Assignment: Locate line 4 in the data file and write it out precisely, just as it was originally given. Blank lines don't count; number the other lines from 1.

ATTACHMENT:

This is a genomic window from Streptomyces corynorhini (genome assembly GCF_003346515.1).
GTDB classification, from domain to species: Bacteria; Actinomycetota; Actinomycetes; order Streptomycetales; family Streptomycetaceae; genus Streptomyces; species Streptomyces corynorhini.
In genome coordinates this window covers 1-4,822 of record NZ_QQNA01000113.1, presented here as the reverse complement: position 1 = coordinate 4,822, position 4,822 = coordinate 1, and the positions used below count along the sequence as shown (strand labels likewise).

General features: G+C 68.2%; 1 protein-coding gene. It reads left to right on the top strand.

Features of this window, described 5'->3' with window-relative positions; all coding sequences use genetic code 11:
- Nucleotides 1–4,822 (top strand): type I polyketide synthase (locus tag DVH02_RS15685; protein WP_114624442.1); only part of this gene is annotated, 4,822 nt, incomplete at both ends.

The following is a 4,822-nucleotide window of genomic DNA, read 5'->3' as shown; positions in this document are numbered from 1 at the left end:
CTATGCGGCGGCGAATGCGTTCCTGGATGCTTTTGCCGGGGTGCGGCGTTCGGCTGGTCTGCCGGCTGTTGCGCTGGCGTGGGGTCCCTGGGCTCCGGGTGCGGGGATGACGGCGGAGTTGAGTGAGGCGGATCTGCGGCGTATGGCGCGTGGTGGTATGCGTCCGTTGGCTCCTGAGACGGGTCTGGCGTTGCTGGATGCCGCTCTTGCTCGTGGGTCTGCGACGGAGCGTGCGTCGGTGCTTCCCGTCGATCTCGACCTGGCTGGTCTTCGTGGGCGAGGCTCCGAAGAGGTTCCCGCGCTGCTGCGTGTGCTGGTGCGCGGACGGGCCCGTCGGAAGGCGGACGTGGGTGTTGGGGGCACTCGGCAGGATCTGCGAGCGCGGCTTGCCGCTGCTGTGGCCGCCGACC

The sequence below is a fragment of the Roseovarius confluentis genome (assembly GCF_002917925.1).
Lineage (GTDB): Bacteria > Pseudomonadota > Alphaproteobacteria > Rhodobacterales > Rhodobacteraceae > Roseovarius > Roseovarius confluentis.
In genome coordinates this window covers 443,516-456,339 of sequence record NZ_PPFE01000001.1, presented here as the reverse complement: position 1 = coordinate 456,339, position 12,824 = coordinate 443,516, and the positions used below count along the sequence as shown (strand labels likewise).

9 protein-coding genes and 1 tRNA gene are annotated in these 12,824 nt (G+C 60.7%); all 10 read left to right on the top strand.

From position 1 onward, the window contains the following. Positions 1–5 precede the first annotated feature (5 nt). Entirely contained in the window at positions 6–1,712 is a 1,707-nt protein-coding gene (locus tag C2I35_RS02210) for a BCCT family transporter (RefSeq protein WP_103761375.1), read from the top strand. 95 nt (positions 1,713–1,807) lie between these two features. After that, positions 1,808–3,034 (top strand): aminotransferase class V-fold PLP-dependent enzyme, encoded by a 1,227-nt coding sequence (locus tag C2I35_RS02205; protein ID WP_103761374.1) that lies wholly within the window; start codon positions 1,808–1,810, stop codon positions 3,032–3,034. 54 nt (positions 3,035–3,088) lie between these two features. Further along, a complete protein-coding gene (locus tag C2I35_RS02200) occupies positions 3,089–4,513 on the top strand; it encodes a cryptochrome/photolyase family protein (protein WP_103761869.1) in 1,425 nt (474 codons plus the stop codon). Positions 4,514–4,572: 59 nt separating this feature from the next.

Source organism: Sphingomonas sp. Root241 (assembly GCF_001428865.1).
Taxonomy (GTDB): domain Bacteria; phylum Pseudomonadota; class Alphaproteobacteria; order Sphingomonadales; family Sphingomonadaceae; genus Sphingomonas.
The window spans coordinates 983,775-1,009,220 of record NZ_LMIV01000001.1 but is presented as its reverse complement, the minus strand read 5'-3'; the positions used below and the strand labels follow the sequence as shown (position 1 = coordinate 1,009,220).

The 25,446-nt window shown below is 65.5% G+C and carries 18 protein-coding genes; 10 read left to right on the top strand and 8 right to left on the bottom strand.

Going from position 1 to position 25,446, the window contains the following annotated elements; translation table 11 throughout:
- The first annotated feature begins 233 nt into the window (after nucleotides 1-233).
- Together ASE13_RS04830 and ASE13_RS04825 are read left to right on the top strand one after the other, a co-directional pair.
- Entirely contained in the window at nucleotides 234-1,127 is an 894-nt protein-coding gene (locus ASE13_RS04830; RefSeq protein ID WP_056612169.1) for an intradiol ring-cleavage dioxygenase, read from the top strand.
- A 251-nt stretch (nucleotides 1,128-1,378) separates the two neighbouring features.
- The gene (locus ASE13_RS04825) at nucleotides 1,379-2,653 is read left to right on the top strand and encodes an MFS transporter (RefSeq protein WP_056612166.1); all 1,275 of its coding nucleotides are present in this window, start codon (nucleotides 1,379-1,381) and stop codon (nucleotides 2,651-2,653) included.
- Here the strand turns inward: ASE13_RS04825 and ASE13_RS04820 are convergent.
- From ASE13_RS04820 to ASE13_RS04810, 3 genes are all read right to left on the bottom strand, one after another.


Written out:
General features: G+C 68.2%; 1 protein-coding gene. It reads left to right on the top strand.